Air leak is common in patients using positive pressure airway therapy. Intentional leak is deliberately allowed to eliminate carbon di oxide. Unintentional leak generally occurs at the mask interface and causes a wide spectrum of complications and leads to poor CPAP adherence. This article reviews the interpretation of the leak profile. Many positive pressure systems have different algorithms to respond and quantitatively record the air leak. Once the high air leak is confirmed then variety of interventions are discussed to resolve the air leak and improve its efficacy. Two case examples are provided to fully understand the complex interplay amongst airflow; positive pressure ventilation to open the airway, volume of air leak and its impact on arousals and sleep is discussed.
Insomnia is one of the commonest sleep disorders encountered in primary care as well as sleep medicine practice. In this review article, the nosology of insomnia is outlined in the light of the recently published International Classification of Sleep Disorders-3rd Edition. A standardized schema is then described as to how to approach a patient presenting with insomnia symptoms. The various tools that may be utilized in this work-up are briefly discussed.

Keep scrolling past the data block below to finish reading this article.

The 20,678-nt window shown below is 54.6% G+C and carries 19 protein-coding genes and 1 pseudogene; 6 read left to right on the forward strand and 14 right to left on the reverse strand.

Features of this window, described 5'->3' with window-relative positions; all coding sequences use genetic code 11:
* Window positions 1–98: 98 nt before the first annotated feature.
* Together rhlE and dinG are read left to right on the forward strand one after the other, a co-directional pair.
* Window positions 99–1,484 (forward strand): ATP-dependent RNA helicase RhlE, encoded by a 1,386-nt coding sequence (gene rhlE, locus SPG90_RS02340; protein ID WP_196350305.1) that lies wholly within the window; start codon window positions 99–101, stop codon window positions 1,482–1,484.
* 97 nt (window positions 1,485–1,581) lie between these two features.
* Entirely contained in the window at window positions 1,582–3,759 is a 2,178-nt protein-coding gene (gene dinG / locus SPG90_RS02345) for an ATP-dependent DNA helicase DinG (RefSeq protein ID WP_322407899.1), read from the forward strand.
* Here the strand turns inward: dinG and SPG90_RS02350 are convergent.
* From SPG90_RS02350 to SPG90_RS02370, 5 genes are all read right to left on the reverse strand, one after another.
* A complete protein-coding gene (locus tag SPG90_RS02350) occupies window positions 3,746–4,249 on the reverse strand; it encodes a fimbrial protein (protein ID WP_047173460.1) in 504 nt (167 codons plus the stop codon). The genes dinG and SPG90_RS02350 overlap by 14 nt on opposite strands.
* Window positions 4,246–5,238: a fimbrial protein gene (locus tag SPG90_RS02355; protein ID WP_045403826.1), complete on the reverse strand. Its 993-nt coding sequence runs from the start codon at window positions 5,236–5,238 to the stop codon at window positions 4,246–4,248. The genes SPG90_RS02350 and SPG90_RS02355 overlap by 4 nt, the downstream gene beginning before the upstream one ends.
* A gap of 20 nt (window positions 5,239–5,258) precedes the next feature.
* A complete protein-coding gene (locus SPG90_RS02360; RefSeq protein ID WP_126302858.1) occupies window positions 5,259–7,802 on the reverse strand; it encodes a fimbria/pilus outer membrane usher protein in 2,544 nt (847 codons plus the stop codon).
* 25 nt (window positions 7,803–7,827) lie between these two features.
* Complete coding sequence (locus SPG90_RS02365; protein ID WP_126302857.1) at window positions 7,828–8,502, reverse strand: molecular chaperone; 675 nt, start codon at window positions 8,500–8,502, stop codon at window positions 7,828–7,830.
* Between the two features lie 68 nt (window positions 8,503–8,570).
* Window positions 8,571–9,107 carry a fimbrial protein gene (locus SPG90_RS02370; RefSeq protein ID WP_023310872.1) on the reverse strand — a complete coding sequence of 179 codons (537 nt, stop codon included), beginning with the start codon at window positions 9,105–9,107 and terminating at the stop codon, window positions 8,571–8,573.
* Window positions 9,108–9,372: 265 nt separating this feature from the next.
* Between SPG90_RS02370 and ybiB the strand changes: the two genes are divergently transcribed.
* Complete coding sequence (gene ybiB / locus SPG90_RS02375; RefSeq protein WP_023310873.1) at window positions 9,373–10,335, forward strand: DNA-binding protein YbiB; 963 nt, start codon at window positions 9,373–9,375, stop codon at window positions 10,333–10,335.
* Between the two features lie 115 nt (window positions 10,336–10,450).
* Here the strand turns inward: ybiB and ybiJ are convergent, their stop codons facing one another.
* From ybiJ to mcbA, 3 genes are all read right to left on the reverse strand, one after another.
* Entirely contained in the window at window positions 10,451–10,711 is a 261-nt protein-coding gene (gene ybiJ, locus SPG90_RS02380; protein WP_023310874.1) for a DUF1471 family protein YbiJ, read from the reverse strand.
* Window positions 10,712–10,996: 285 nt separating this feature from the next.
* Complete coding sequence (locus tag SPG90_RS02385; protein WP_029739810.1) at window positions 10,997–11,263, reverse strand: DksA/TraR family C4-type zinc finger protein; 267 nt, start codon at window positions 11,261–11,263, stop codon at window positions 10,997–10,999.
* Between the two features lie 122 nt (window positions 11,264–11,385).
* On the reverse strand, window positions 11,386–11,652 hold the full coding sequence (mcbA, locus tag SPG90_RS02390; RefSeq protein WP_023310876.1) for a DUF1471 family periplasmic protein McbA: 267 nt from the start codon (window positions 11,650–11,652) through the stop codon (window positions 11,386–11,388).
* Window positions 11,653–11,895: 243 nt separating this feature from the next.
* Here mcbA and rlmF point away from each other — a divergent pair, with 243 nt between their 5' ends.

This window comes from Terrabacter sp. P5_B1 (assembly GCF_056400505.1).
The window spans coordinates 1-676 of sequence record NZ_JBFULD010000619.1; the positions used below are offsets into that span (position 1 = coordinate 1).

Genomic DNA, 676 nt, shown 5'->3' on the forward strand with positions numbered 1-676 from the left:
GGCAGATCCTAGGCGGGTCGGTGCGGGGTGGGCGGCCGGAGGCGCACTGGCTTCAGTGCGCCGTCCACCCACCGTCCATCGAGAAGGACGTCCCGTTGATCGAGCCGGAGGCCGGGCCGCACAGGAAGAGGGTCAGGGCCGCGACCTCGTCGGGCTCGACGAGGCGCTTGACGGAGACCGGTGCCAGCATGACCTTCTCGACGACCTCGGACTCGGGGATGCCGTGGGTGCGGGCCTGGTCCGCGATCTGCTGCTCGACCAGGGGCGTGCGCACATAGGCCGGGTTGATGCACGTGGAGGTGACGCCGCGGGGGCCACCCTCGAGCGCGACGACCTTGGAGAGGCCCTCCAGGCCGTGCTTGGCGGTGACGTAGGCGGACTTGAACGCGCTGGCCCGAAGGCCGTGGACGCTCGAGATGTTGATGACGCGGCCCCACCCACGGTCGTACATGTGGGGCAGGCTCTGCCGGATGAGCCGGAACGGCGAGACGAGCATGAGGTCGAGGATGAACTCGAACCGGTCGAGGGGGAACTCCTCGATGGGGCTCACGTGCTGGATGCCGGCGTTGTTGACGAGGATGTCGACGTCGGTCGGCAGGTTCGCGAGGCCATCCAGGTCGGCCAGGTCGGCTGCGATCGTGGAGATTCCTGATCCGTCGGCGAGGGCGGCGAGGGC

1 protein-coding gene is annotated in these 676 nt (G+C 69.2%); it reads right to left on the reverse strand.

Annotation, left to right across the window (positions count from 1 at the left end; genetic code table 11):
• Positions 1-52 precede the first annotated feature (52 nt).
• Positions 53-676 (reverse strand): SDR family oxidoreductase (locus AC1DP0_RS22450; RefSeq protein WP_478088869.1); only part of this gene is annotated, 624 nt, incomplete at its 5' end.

Obstructive Sleep apnea, Continuous positive airway pressure, Leptin, Body mass index.
DOI: 10.5958/0974-0155.2014.01095.X |
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Bansal A, Yadav P. Weight gain in patients with Obstructive Sleep Apnea (OSA) on Positive Airway Pressure (PAP) therapy – Myth or Reality?. Indian Sleep Med 2013; 8 (4):164-166.
Obesity is recognized as one of the predominant risk factor for Obstructive Sleep Apnea (OSA). Even moderate reduction in weight and body mass index (BMI) could reduce the severity of OSA and is recommended as part of comprehensive therapeutic approach in patients who are prescribed Positive Airway Pressure (PAP) therapy. However, this remains a challenge for most patients and some may even report weight gain. In this article, we report a case history highlighting weight gain while on PAP therapy and review the literature on this phenomenon.
Background & objectives: Insomnia is a common disorder of the present times. However, insomnia in the context of poor sleep quality has not been widely explored. It has mostly been in the domain of mental health and considered as a symptom. The aim of this study was to investigate the association of sleep quality among insomniacs and to determine their socio-demographic and health correlates.